Like other deciduous larches, the subalpine larch, Larix lyallii, sheds its needles each year. The trees make a grand show up there near the treeline, with their yellow needles and often twisted form. Further down the mountains, they tend to be taller and grow straighter. Fresh new twigs have single needles, whereas older twigs have clusters of needles growing from a little raised knot along the twig. Cones are spherical with long bracts extending out past each scale, giving the cones a shaggy appearance. These trees grow along with their very close and very similar relative, Larix occidentalis, in the upper Rocky Mountains and Cascade range in the northwestern United States and nearby regions of Canada.
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Native Americans used the peeling bark of the paper birch, Betula papyrifera, as a waterproof covering or even container (such as a drinking cup or ladle). This hardy tree forms beautiful stands of white-bark trees from the southeast United States, across to Alaska. It is absent from the southwest, but extends far north into Canada. The serrated edge leaves appear alternate on the branches — or in groups of 2 or 3. In the spring, the dangling male catkins are about 3 inches long, female about half that length. The tree produces winged fruits in late summer or early autumn.
The honey locust tree, Gleditsia triacanthos, is easily identified by its combination of thorns, long narrow compound leaves, and long curly seedpods. Found in the eastern United States, this species is actually a legume, in the family Fabaceae. Its long seedpods resemble beans and peas, which are more familiar legumes. Honey locust pods start out green and eventually turn crisp and dark brown, growing up to about 7 inches long. The pods are sometimes eaten by livestock, which digest the pulp and excrete the seeds. Thorns are found on both the trunk and branches of this tree species, again starting out green, but then turning red, and eventually grey. Leaves of honey locust are pinnately divided, similar to mesquite and acacia.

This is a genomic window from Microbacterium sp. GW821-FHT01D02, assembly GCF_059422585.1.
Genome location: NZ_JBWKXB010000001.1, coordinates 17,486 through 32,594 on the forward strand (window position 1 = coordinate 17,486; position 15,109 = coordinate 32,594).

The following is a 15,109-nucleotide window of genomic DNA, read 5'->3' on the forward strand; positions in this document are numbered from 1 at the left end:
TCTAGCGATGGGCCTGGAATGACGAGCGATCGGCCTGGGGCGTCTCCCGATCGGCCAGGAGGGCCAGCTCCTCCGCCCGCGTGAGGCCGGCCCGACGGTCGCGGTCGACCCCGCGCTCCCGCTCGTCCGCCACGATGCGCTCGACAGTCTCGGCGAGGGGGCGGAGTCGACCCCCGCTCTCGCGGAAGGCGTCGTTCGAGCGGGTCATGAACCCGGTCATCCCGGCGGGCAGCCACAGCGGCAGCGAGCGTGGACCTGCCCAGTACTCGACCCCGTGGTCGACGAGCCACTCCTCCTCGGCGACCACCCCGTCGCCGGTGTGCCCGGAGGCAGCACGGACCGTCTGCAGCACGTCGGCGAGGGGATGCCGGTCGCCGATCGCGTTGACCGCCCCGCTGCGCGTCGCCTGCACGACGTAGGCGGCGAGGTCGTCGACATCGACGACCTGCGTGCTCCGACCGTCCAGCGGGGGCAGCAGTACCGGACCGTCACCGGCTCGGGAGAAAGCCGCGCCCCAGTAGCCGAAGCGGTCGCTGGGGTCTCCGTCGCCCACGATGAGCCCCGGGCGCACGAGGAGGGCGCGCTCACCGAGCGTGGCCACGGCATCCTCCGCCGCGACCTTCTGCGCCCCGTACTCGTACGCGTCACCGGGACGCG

Crape myrtle (Lagerstroemia indica) is a flowering shrub or small tree native to China and Korea and cultivated widely in the southeastern United States, Australia, and elsewhere. It has one of the longest flowering seasons, up to 4 months of brilliant summer flowers. There are several varieties of this plant, many which are named after Native American tribes. The flowers can be white, purple, red, or a wide variety of pinkish colors.
The silk floss tree, Ceiba speciosa, is related to baobob and kapok trees and features the family’s swollen trunk. Not only does it have huge showy flowers up to 6 inches across, but its bark is covered in spikelets that hold water. As if it weren’t unique enough already, when young the trunk of this tree is green with chlorophyll, performing some of the photosynthesis for the plant. With age, the trunk turns grey.
Watch the nearly silent video tour of a silk floss tree, and click the links below the video to learn more — including how it got its name!